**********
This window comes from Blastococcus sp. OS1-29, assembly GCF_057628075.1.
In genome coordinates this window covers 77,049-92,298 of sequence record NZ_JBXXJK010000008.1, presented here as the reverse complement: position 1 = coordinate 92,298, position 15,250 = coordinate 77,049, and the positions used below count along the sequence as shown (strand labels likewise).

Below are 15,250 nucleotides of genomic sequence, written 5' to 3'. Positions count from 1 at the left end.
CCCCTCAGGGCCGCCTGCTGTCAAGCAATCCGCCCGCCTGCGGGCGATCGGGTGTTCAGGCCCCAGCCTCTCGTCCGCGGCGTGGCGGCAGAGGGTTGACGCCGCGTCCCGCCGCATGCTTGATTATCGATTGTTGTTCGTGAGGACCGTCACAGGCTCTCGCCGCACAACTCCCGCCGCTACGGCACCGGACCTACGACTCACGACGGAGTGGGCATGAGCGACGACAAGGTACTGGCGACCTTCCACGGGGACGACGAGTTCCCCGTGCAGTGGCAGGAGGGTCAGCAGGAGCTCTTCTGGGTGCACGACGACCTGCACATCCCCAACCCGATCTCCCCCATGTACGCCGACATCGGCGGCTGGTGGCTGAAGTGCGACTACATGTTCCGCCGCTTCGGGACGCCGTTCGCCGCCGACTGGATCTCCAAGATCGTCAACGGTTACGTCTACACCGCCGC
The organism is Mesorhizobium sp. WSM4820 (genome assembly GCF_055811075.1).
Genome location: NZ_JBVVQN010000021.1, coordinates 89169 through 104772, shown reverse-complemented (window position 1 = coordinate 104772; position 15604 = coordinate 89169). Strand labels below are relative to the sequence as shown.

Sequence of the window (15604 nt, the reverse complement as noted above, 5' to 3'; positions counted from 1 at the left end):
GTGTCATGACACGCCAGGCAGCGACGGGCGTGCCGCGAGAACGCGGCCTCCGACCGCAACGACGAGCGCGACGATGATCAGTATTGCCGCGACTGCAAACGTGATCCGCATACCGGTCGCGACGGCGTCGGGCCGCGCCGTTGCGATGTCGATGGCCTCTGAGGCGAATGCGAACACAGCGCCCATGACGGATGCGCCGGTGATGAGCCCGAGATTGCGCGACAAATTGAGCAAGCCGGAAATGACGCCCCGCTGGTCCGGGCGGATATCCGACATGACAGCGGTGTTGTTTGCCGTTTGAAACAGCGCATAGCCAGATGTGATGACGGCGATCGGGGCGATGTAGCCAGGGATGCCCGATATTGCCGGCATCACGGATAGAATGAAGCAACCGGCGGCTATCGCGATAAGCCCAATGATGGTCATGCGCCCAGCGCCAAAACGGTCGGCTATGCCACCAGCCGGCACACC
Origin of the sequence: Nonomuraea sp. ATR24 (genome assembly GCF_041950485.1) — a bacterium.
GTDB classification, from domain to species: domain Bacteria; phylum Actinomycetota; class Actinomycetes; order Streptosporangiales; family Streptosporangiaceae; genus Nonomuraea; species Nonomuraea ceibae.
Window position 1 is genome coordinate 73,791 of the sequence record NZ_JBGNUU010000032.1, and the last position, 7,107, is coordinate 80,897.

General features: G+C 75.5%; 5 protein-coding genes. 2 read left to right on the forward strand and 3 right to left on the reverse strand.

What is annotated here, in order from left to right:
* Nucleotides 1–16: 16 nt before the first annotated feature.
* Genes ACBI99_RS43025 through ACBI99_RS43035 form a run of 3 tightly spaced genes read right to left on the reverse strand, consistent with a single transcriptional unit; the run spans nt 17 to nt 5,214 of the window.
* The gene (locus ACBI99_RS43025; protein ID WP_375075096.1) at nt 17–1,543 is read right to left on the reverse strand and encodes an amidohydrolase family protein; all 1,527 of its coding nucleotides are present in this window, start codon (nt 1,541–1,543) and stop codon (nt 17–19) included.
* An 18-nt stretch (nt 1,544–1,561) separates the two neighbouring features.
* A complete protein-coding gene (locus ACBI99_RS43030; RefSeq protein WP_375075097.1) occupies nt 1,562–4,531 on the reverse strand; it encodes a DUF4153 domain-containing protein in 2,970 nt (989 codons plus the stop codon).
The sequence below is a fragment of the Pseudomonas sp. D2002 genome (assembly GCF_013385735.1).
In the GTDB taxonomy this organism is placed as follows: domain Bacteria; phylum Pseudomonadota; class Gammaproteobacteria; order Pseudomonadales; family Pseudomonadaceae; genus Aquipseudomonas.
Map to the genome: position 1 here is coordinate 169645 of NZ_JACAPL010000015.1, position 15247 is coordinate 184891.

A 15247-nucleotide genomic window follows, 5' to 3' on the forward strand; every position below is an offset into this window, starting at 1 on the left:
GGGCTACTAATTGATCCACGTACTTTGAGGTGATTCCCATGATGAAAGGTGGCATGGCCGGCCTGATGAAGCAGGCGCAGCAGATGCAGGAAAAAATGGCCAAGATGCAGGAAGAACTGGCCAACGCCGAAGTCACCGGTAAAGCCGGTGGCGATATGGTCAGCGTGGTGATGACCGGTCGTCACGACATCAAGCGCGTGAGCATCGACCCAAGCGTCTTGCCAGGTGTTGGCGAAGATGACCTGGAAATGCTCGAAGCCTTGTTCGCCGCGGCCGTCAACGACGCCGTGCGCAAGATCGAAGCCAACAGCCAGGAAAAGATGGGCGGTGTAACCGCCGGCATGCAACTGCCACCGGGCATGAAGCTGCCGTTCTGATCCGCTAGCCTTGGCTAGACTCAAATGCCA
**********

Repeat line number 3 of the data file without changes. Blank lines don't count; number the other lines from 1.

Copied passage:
Below are 15,250 nucleotides of genomic sequence, written 5' to 3'. Positions count from 1 at the left end.